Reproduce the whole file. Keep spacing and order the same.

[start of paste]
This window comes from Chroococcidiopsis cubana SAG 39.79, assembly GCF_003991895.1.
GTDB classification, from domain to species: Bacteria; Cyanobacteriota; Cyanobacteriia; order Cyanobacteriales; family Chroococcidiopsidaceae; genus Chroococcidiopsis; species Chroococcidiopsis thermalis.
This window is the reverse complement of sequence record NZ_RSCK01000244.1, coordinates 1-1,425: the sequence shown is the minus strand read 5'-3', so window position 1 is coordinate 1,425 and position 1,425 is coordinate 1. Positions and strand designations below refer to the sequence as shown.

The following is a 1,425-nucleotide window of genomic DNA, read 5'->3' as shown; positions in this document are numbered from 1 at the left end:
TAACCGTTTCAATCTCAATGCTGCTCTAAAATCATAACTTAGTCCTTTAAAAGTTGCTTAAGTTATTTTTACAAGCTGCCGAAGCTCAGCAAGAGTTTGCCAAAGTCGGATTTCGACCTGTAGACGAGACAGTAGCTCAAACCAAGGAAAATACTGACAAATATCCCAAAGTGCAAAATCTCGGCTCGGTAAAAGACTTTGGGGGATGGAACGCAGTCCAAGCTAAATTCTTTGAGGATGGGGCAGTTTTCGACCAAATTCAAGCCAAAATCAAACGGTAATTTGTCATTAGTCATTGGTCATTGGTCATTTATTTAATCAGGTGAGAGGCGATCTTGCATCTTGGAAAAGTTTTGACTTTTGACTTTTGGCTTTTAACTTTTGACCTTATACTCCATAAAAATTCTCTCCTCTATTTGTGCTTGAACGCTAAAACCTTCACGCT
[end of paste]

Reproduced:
This window comes from Chroococcidiopsis cubana SAG 39.79, assembly GCF_003991895.1.
GTDB classification, from domain to species: Bacteria; Cyanobacteriota; Cyanobacteriia; order Cyanobacteriales; family Chroococcidiopsidaceae; genus Chroococcidiopsis; species Chroococcidiopsis thermalis.
This window is the reverse complement of sequence record NZ_RSCK01000244.1, coordinates 1-1,425: the sequence shown is the minus strand read 5'-3', so window position 1 is coordinate 1,425 and position 1,425 is coordinate 1. Positions and strand designations below refer to the sequence as shown.

The following is a 1,425-nucleotide window of genomic DNA, read 5'->3' as shown; positions in this document are numbered from 1 at the left end:
TAACCGTTTCAATCTCAATGCTGCTCTAAAATCATAACTTAGTCCTTTAAAAGTTGCTTAAGTTATTTTTACAAGCTGCCGAAGCTCAGCAAGAGTTTGCCAAAGTCGGATTTCGACCTGTAGACGAGACAGTAGCTCAAACCAAGGAAAATACTGACAAATATCCCAAAGTGCAAAATCTCGGCTCGGTAAAAGACTTTGGGGGATGGAACGCAGTCCAAGCTAAATTCTTTGAGGATGGGGCAGTTTTCGACCAAATTCAAGCCAAAATCAAACGGTAATTTGTCATTAGTCATTGGTCATTGGTCATTTATTTAATCAGGTGAGAGGCGATCTTGCATCTTGGAAAAGTTTTGACTTTTGACTTTTGGCTTTTAACTTTTGACCTTATACTCCATAAAAATTCTCTCCTCTATTTGTGCTTGAACGCTAAAACCTTCACGCT